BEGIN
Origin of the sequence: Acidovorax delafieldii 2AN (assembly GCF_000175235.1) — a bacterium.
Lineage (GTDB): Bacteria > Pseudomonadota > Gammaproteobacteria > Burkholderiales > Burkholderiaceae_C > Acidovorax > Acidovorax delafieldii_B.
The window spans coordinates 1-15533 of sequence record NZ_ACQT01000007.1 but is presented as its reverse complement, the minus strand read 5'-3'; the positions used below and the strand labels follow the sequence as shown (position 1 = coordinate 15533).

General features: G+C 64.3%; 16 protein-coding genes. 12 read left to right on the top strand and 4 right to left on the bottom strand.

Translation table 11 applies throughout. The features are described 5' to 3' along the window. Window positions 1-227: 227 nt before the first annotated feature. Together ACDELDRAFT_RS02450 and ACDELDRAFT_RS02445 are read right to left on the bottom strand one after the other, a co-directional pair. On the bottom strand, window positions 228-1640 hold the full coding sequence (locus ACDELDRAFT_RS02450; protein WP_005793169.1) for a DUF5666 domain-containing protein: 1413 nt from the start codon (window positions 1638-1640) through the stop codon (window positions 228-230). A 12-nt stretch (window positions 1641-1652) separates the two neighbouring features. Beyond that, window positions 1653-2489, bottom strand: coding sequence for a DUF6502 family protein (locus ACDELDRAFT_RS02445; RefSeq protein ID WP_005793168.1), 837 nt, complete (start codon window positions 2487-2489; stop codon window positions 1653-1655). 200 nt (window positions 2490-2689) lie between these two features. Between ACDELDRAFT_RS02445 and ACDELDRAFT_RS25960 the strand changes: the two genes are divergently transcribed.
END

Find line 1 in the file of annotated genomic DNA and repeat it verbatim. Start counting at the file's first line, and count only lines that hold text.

Origin of the sequence: Acidovorax delafieldii 2AN (assembly GCF_000175235.1) — a bacterium.